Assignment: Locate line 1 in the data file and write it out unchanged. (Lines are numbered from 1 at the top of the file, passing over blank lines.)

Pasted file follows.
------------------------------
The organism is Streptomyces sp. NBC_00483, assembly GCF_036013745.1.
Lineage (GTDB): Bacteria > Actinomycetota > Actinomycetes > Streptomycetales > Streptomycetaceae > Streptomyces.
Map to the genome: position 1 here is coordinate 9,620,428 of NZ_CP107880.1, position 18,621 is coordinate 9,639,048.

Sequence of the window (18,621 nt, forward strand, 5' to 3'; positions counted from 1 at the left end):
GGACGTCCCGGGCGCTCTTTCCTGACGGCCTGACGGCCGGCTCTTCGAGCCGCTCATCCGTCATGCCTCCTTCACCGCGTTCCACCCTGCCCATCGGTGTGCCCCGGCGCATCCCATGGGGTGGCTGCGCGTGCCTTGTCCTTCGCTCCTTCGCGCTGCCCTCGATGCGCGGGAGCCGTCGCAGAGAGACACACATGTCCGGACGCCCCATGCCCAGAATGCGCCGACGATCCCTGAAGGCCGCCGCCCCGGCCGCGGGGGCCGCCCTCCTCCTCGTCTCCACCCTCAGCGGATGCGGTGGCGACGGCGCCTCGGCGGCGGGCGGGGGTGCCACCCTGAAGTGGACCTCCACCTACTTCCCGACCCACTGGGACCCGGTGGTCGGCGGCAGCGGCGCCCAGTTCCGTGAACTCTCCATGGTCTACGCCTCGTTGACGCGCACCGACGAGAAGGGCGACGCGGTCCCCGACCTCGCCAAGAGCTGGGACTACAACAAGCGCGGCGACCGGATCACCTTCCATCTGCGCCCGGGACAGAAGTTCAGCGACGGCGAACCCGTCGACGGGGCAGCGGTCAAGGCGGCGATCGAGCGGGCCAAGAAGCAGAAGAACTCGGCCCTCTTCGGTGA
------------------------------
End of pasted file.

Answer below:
The organism is Streptomyces sp. NBC_00483, assembly GCF_036013745.1.